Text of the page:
Edward Argar, the minister of state for health, also deflected questions on the issue on Tuesday. “I don’t know what did or didn’t happen. All I’ve seen are the reports, the email that was reported yesterday, and various sources quoted by various media and journalistic outlets,” Argar told British broadcaster Sky News.
“That’s why it’s right that this is looked into independently by Sue Gray, and therefore it’d be wrong for me to comment.”
But Keir Starmer, the opposition Labour Party leader, said on Tuesday: “Boris Johnson, your deflections and distractions are absurd.”
“Not only did you know about the parties in Downing Street, you attended them,” Starmer added. “Stop lying to the British public. It’s time to finally come clean.”
And the Metropolitan Police, which has been criticized for refusing to investigate any of the reported parties, said it was “in contact with the Cabinet Office” over the event.
A deepening scandal
Johnson has faced multiple claims that social events were held inside 10 Downing Street in the spring of 2020 and the run up to Christmas that year, when local restrictions barred such gatherings.
When those questions began, Johnson rebuffed them by saying that no parties had taken place and his staffers and aides had followed the rules at all times. But since then a flood of allegations and leaks have shed light on several alleged gatherings.
Last month, a photo emerged allegedly showing Johnson drinking wine with Downing Street staff during a gathering that took place on May 15, 2020 – five days before the “bring your own booze” gathering was scheduled. The image, shared with the Guardian, shows staff gathered in the garden at Downing Street, which is also the Prime Minister’s residence. In the photo, Johnson is seen with his then-fiancée Carrie Symonds and two others seated at a table with bottles of wine and a cheeseboard.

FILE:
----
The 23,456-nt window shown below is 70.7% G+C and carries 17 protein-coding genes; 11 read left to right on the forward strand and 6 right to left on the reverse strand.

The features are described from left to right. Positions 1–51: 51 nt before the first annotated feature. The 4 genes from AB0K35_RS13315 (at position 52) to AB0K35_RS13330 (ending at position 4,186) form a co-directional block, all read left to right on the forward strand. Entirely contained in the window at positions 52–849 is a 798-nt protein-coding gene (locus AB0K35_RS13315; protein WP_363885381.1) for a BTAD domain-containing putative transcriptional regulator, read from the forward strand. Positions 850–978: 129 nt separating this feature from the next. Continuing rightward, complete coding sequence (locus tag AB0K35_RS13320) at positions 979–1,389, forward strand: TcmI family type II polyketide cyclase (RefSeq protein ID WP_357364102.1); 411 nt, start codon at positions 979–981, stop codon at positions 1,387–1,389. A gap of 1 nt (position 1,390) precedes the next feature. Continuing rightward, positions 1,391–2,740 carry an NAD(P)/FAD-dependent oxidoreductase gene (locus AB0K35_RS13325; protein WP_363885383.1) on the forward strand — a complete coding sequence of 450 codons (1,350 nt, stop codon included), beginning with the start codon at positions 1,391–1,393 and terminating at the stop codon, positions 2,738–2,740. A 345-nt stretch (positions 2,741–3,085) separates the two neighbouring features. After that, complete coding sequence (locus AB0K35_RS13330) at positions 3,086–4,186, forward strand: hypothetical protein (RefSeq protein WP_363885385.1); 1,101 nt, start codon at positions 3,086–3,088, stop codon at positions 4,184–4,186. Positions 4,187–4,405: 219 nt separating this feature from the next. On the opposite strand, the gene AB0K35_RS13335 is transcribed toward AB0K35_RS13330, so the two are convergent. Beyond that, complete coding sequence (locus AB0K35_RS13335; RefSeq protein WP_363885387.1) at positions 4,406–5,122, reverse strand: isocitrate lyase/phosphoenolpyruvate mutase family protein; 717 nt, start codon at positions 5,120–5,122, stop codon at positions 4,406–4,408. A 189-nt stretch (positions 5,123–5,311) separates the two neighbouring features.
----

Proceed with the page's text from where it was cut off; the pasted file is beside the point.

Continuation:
A Downing Street spokesperson responded to the image saying: “Work meetings often take place in the Downing Street garden in the summer months. On this occasion there were staff meetings following a No. 10 press conference.”
Meanwhile a video of staff joking about a “Christmas party” in December 2020 that “was not socially distanced” prompted the resignation of Allegra Stratton, one of Johnson’s closest aides.
CNN established last month that social gatherings were indeed held on December 18, 2020, as well as November 27 of that year, and confirmed a Daily Mirror report that Johnson himself gave an impromptu speech at the latter.
A separate photo of Johnson hosting a Christmas quiz party at Downing Street that allegedly broke Covid-19 restrictions was then published by British newspaper The Mirror. A spokesperson said “the Prime Minister briefly took part virtually in a quiz to thank staff for their hard work throughout the year.”
Public anger prompted Johnson to call for an inquiry. On Monday, the Prime Minister would not elaborate on whether he had already been interviewed by Gray yet.
Angela Rayner, Deputy Leader of the Labour Party and Shadow Chancellor of the Duchy of Lancaster, responding to reports of the email, said: “Boris Johnson has consistently shown that he has no regard for the rules he puts in place for the rest of us.”
“He is trying to get officials to take the fall for his own mistakes, but he sets the tone for the way Downing Street and the rest of government operates,” she added.
CNN’s Richard Allen Greene in London contributed reporting.